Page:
Though the year-to-date tally of failed banks is, as of Friday night, now up to 133, the much-anticipated wave of FDIC litigation against the directors and officers of the failed institutions has been slower to emerge. As I recently noted, however, the signs are that the FDIC is now starting to assert itself. Along those lines, a demand letter from the FDIC to the former directors and officers of BankUnited FSB, filed in the bankruptcy proceedings of BankUnited’s corporate parent company, shows that the FDIC is prepared to assert claims and demonstrates what those claims will look like.


On May 21, 2009, in a rare Thursday night action, the FDIC took over BankUnited, about which refer here. At the time of its closure, BankUnited has assets of over $12 billion, but as a result of the loss share arrangement the FDIC reached with the investors that purchased BankUnited’s assets, the FDIC estimated that the bank’s failure would cost the FDIC $4.9 billion.


On May 22, 2009, BankUnited’s parent company, BankUnited Financial Corporation, and related entities filed a petition for bankruptcy in the bankruptcy court for the Southern District of Florida.


According to court filings in the bankruptcy proceedings, BankUnited carried $50 million in directors’ and officers’ liability insurance, arranged in four layers. The program’s extended reporting period had a November 10, 2009 expiration date.


On November 24, 2009, the FDIC filed a motion with the bankruptcy court regarding the FDIC’s rights to assert claims against the BankUnited’s former directors and officers. A copy of the motion can be found here. In essence, the FDIC’s motion sought to establish the FDIC’s right to assert its claims in priority over the claims against the bank’s former directors and offices that committee on unsecured creditors and others sought to assert.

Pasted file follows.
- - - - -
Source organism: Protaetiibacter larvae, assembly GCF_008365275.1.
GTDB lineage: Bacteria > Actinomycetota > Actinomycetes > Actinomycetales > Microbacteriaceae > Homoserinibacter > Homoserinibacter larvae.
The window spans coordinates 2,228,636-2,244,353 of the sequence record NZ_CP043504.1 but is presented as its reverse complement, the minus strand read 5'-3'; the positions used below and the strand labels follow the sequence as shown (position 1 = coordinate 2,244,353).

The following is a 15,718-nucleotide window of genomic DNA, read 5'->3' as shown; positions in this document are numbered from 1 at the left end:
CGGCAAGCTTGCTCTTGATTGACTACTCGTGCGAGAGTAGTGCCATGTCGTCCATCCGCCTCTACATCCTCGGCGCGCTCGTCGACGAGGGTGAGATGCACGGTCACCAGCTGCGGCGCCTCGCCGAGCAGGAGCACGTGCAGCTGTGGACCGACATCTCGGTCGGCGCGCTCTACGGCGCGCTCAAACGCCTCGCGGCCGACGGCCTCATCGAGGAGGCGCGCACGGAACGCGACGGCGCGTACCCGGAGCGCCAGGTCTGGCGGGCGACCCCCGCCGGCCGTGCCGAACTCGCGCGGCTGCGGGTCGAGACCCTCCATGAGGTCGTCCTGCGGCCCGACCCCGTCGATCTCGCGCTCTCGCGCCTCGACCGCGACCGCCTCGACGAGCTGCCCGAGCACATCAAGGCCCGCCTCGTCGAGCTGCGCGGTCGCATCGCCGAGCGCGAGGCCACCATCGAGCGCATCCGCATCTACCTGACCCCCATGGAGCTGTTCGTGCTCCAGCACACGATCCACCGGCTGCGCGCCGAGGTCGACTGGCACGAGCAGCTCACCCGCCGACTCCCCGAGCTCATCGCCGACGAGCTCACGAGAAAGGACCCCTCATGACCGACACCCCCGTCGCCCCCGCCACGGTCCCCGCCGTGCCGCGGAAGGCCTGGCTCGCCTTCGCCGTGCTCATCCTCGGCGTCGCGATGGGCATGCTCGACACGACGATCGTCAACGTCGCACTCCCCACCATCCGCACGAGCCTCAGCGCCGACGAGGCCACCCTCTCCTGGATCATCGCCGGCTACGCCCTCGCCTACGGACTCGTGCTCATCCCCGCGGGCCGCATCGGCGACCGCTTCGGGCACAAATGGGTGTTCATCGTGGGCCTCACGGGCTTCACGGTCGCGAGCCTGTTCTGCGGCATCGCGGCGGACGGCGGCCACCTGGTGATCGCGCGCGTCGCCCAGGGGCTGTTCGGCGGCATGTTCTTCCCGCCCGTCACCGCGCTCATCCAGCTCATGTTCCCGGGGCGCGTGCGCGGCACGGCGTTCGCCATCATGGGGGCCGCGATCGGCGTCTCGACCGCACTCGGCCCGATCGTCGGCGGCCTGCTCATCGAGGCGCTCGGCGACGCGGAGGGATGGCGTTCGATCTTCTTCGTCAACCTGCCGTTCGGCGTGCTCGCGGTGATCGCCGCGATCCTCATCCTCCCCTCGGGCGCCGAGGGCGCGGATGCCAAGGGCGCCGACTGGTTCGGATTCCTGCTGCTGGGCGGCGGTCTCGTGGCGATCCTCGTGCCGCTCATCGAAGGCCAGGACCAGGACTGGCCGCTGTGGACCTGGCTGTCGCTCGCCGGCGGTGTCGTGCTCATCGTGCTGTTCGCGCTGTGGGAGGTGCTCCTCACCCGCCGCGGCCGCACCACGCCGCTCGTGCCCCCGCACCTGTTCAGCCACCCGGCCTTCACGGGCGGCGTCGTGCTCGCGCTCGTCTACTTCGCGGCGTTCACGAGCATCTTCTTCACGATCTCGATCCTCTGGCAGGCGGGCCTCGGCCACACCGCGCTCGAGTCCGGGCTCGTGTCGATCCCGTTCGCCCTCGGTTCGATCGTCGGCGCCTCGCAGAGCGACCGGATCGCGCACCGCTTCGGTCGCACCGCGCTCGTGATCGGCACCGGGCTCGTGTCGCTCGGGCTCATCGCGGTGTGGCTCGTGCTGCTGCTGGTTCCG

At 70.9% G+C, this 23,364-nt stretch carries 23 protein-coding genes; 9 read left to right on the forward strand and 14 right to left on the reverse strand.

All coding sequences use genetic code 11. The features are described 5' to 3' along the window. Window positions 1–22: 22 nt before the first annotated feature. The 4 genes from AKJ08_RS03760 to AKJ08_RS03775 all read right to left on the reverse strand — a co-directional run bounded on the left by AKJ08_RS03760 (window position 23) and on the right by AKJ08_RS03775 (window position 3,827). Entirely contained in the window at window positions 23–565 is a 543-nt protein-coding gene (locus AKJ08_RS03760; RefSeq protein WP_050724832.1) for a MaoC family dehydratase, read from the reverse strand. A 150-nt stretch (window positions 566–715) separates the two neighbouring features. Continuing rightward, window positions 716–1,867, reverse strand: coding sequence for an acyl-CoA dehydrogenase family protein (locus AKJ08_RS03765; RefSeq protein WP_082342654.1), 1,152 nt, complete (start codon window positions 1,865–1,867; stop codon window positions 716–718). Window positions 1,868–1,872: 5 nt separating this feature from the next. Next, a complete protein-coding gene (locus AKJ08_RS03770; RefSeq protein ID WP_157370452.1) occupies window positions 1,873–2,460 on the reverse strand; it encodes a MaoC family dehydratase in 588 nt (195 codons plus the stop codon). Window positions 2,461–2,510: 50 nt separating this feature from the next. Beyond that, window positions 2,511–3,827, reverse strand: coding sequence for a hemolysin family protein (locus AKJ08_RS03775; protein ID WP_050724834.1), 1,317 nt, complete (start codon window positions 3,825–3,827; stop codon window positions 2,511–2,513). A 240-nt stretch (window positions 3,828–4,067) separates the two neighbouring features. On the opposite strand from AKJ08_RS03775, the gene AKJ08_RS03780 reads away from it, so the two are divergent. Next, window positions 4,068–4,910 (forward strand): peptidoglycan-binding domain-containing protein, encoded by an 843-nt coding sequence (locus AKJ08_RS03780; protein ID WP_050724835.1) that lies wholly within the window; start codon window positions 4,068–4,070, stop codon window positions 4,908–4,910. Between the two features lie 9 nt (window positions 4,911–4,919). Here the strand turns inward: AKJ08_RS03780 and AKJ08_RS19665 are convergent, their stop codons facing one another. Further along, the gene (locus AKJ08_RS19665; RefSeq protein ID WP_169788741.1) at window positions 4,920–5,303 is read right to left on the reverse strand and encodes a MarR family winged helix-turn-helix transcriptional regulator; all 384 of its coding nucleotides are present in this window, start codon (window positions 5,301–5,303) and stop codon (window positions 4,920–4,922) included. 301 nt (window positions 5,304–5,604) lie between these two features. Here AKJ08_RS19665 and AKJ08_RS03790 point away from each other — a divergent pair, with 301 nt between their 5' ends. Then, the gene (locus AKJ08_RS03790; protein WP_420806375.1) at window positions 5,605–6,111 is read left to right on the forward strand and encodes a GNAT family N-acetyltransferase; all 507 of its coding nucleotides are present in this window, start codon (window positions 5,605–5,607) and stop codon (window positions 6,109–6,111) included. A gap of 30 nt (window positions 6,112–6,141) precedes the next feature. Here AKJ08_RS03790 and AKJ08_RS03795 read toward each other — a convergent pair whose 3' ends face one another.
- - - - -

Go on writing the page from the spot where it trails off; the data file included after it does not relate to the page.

As part of its motion, the FDIC attached a copy of a November 5, 2009 letter that the FDIC, as BankUnited’s receiver, had sent to fifteen former directors and officers of the bank, in which the FDIC presented its "demand for civil damages arising out of losses suffered as a result of wrongful acts and omissions committed by the named Directors and Officers." The letter explains that the demand for civil damages is "based on the breach of duty, failure to supervise, negligence, and/or gross negligence of the named Directors and Officers."


Though the letter is nominally addressed to the fifteen individuals, copies of the letters also were sent directly to the bank’s primary and first level excess D&O insurers. The FDIC’s motion papers explain, in footnote 4, that the FDIC sent the letter to the bank’s primary and first level excess D&O insurers, but not to the second and third level excess D&O insurers, because the second and third level excess insurer’s policies "contain a regulatory exclusion."


In its November 5 letter, the FDIC states that its demand is based on damages "arising out of losses suffered due to wrongful acts committed in connection with the origination and administration of unsafe and unsound residential real estate loans." The letter cites in particular the individuals’ alleged wrongful acts in connection with "pursuing an overly aggressive grown strategy focused primarily on the controversial Payment Option ARM product (the ‘Option ARM’)." The letter asserts that by the end of 2007, Option ARM mortgages represented 70% of the bank’s residential loan portfolio and 60% of its total loan portfolio, and by 2008 represented 575% of the bank’s capital.